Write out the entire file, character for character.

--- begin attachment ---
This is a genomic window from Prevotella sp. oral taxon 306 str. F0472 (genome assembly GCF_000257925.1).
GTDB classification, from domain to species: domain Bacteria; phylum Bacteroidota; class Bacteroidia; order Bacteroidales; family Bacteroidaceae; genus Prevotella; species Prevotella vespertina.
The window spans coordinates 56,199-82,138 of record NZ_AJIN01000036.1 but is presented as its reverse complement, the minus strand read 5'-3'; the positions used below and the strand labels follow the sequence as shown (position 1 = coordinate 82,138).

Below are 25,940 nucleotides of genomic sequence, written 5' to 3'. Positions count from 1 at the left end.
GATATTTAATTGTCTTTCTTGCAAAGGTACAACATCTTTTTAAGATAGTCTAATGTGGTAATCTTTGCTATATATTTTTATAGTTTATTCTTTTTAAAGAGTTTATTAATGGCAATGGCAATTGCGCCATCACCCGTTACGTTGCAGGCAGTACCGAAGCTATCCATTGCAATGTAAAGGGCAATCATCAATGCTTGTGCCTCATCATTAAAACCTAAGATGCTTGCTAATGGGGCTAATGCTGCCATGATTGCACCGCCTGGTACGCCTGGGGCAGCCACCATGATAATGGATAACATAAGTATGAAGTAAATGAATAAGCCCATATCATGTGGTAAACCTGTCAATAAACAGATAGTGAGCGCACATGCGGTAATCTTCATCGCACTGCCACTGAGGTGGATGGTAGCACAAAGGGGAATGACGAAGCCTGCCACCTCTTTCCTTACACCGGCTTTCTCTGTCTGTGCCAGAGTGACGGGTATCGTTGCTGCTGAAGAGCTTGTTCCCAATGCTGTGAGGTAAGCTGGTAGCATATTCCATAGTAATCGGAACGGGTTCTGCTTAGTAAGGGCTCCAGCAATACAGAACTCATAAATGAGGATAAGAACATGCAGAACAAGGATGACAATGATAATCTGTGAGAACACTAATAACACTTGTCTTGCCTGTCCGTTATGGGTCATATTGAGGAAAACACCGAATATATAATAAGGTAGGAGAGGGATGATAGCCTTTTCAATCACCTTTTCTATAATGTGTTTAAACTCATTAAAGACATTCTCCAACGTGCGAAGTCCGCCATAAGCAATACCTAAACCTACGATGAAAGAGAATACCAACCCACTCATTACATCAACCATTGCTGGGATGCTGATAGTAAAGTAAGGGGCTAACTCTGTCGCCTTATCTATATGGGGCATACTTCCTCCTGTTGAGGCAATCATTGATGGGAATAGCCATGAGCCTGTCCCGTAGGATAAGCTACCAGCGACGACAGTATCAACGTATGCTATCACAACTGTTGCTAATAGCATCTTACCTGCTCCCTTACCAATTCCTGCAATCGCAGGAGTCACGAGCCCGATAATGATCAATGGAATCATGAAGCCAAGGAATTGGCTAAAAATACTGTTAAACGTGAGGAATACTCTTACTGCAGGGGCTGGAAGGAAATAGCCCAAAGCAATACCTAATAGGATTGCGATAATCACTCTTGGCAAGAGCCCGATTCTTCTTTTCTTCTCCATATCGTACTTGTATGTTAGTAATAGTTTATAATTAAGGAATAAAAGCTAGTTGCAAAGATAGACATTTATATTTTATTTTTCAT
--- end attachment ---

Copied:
This is a genomic window from Prevotella sp. oral taxon 306 str. F0472 (genome assembly GCF_000257925.1).
GTDB classification, from domain to species: domain Bacteria; phylum Bacteroidota; class Bacteroidia; order Bacteroidales; family Bacteroidaceae; genus Prevotella; species Prevotella vespertina.
The window spans coordinates 56,199-82,138 of record NZ_AJIN01000036.1 but is presented as its reverse complement, the minus strand read 5'-3'; the positions used below and the strand labels follow the sequence as shown (position 1 = coordinate 82,138).

Below are 25,940 nucleotides of genomic sequence, written 5' to 3'. Positions count from 1 at the left end.
GATATTTAATTGTCTTTCTTGCAAAGGTACAACATCTTTTTAAGATAGTCTAATGTGGTAATCTTTGCTATATATTTTTATAGTTTATTCTTTTTAAAGAGTTTATTAATGGCAATGGCAATTGCGCCATCACCCGTTACGTTGCAGGCAGTACCGAAGCTATCCATTGCAATGTAAAGGGCAATCATCAATGCTTGTGCCTCATCATTAAAACCTAAGATGCTTGCTAATGGGGCTAATGCTGCCATGATTGCACCGCCTGGTACGCCTGGGGCAGCCACCATGATAATGGATAACATAAGTATGAAGTAAATGAATAAGCCCATATCATGTGGTAAACCTGTCAATAAACAGATAGTGAGCGCACATGCGGTAATCTTCATCGCACTGCCACTGAGGTGGATGGTAGCACAAAGGGGAATGACGAAGCCTGCCACCTCTTTCCTTACACCGGCTTTCTCTGTCTGTGCCAGAGTGACGGGTATCGTTGCTGCTGAAGAGCTTGTTCCCAATGCTGTGAGGTAAGCTGGTAGCATATTCCATAGTAATCGGAACGGGTTCTGCTTAGTAAGGGCTCCAGCAATACAGAACTCATAAATGAGGATAAGAACATGCAGAACAAGGATGACAATGATAATCTGTGAGAACACTAATAACACTTGTCTTGCCTGTCCGTTATGGGTCATATTGAGGAAAACACCGAATATATAATAAGGTAGGAGAGGGATGATAGCCTTTTCAATCACCTTTTCTATAATGTGTTTAAACTCATTAAAGACATTCTCCAACGTGCGAAGTCCGCCATAAGCAATACCTAAACCTACGATGAAAGAGAATACCAACCCACTCATTACATCAACCATTGCTGGGATGCTGATAGTAAAGTAAGGGGCTAACTCTGTCGCCTTATCTATATGGGGCATACTTCCTCCTGTTGAGGCAATCATTGATGGGAATAGCCATGAGCCTGTCCCGTAGGATAAGCTACCAGCGACGACAGTATCAACGTATGCTATCACAACTGTTGCTAATAGCATCTTACCTGCTCCCTTACCAATTCCTGCAATCGCAGGAGTCACGAGCCCGATAATGATCAATGGAATCATGAAGCCAAGGAATTGGCTAAAAATACTGTTAAACGTGAGGAATACTCTTACTGCAGGGGCTGGAAGGAAATAGCCCAAAGCAATACCTAATAGGATTGCGATAATCACTCTTGGCAAGAGCCCGATTCTTCTTTTCTTCTCCATATCGTACTTGTATGTTAGTAATAGTTTATAATTAAGGAATAAAAGCTAGTTGCAAAGATAGACATTTATATTTTATTTTTCAT